Quebec Studies

Editor's Note

Quebec Studies (1990), 10, (1), 0

Abstract

vi EDITOR'S NOTE With more than 40 works of fiction, poetry, and drama to her credit, and with more than a dozen major prizes highlighting her literary accomplishments, Marie-Claire Biais needs no introduction. Our special focus on her work in this issue recognizes the tremendous breadth of her literary activities as well as the continuity in her artistic development. Essays by Marie Couillard, Janine Ricouart, and Paula Gilbert Lewis discuss aspects of her private and dramatic writings commonly overlooked by Biais scholars. Michael Lynn Ramberg's origi­ nal essay on La Belie Bête offers a new reading that situates Blais's celebrated first novel with respect to her more recent feminist-inspired fiction. Dianne Sears presents a careful reading of the transgressive elements and imagery in Manuscrits de Pauline Archange, while Vincent Nadeau comments on Blais's most recent novel, L'Ange de h. solitude. Ricouart's selected bibliography should be a useful tool for scholars in the field as well as for new readers of Blais's work. The diversity of literary approaches and perspectives in contemporary women's fiction—from realism to experimentalism—is well underscored in essays by Ruth Mésavage, Luise von Flotow, Georgiana Colvile, and Alice Parker on recent fiction by Anne Hébert, Anne Dandurand, Claire Dé, Francine Noël, and Nicole Brassard. Richard Chadbourne's treatment of the fantastic in Tremblay's theatre and David Keypour's analysis of rhetorical strategies in the poetry of Alain Grandbois extend the literary focus to the study of other genres and artistic concerns as well. Essays by Sylvie Guillaume on the discourse of French-Canadian nation­ alisms and by Robert Schwartzwald on the political ideas and cultural impact of Father Marie-Alain Couturier provide important contexts for understanding and reviewing the history of intellectual and political alignments in Quebec prior to the Quiet Revolution. And finally, the work of Yves Rabeau on recent economic trends in Quebec considers the strengths and weaknesses of today's economy along with implications for future economic performance. Returning to a tumultuous period in the political and artistic devel­ opment of modern Quebec, Volume 11 of Québec Studies will feature a special section on "Québec 1970: A Retrospective." Subsequent issues of Québec Studies will include special sections on "Refiguring History in Québec," and "Cultural Pluralism in the New Québec." Manuscripts and proposals should be sent to the editor for consideration. Karen Gould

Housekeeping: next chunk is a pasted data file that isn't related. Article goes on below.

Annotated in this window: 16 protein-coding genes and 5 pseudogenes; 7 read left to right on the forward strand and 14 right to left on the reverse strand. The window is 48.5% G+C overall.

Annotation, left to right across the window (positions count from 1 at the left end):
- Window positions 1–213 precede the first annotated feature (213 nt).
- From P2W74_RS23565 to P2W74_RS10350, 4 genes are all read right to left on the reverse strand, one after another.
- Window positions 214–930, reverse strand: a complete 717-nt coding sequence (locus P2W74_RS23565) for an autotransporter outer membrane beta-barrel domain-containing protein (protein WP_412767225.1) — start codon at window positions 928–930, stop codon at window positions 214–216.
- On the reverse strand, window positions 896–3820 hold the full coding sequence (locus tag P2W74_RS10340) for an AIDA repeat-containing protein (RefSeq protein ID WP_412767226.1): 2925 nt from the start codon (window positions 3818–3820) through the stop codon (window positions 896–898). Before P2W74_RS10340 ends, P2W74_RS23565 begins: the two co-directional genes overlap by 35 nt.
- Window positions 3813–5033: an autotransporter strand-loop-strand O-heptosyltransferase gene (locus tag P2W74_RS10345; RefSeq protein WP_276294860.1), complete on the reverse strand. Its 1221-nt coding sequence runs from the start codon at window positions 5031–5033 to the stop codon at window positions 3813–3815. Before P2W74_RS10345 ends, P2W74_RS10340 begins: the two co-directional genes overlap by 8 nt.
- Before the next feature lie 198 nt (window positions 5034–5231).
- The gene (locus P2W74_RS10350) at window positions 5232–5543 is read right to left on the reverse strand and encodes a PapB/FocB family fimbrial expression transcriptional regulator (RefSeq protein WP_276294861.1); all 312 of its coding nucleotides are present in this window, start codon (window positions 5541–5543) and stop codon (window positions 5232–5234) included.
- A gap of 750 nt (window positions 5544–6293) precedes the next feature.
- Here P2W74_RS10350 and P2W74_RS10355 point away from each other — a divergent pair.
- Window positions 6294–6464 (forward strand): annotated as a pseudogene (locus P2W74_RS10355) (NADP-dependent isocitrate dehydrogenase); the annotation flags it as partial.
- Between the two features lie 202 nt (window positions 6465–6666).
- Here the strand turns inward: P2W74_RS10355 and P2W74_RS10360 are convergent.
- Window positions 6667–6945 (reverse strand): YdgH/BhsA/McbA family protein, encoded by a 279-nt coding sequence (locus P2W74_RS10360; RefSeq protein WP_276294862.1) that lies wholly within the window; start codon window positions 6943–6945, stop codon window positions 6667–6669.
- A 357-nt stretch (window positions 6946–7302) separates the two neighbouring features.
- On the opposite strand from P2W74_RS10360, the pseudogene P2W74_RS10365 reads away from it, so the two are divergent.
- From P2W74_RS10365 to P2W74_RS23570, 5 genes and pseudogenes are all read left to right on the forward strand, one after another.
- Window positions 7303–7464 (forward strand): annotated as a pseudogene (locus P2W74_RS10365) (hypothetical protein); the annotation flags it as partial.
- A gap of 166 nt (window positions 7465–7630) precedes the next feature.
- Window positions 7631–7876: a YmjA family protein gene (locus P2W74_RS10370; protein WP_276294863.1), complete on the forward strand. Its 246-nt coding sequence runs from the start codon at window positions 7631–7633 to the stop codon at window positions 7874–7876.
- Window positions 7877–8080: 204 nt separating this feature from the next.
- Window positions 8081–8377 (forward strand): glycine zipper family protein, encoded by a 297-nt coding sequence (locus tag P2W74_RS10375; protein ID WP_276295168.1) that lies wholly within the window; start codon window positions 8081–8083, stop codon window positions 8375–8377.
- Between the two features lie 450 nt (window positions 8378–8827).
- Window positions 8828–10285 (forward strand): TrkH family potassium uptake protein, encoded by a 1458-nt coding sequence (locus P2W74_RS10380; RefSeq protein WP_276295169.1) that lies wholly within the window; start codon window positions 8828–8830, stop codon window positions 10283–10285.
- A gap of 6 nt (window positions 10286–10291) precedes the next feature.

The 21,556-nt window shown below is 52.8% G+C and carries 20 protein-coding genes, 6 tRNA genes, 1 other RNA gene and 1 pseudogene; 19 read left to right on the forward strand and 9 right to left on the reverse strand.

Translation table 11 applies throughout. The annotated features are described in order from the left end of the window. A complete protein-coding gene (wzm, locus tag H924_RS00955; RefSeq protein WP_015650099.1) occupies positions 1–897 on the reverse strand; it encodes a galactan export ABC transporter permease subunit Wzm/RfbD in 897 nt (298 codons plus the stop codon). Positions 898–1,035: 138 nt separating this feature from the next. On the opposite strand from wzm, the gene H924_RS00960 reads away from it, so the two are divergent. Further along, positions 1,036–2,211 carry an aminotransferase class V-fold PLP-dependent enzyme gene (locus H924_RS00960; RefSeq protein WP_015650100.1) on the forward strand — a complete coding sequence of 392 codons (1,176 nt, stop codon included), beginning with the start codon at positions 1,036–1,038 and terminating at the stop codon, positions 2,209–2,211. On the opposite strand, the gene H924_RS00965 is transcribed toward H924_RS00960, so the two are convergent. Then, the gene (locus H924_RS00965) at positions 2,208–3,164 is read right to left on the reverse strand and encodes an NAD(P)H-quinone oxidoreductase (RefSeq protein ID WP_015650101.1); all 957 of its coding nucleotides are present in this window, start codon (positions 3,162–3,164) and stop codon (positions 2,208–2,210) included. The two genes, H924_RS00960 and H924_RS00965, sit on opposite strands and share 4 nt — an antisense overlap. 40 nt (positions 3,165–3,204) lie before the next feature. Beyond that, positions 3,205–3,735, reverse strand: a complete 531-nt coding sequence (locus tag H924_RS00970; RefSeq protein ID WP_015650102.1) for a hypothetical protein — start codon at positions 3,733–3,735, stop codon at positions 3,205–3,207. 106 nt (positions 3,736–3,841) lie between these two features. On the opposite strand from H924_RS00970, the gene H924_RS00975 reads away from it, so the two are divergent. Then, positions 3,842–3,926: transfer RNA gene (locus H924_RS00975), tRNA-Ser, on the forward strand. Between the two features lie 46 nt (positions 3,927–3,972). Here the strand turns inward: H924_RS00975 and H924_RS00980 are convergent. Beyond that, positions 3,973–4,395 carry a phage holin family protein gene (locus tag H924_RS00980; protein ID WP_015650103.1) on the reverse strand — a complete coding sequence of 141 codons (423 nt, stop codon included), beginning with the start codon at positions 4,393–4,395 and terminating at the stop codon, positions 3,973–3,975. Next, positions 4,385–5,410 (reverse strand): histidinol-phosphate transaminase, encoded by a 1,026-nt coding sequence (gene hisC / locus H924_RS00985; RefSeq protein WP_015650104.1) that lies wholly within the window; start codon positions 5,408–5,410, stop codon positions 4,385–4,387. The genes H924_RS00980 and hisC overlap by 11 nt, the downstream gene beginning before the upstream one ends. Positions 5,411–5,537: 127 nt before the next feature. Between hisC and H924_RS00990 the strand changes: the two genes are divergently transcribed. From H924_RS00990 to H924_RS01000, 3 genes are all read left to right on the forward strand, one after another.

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Gould, Karen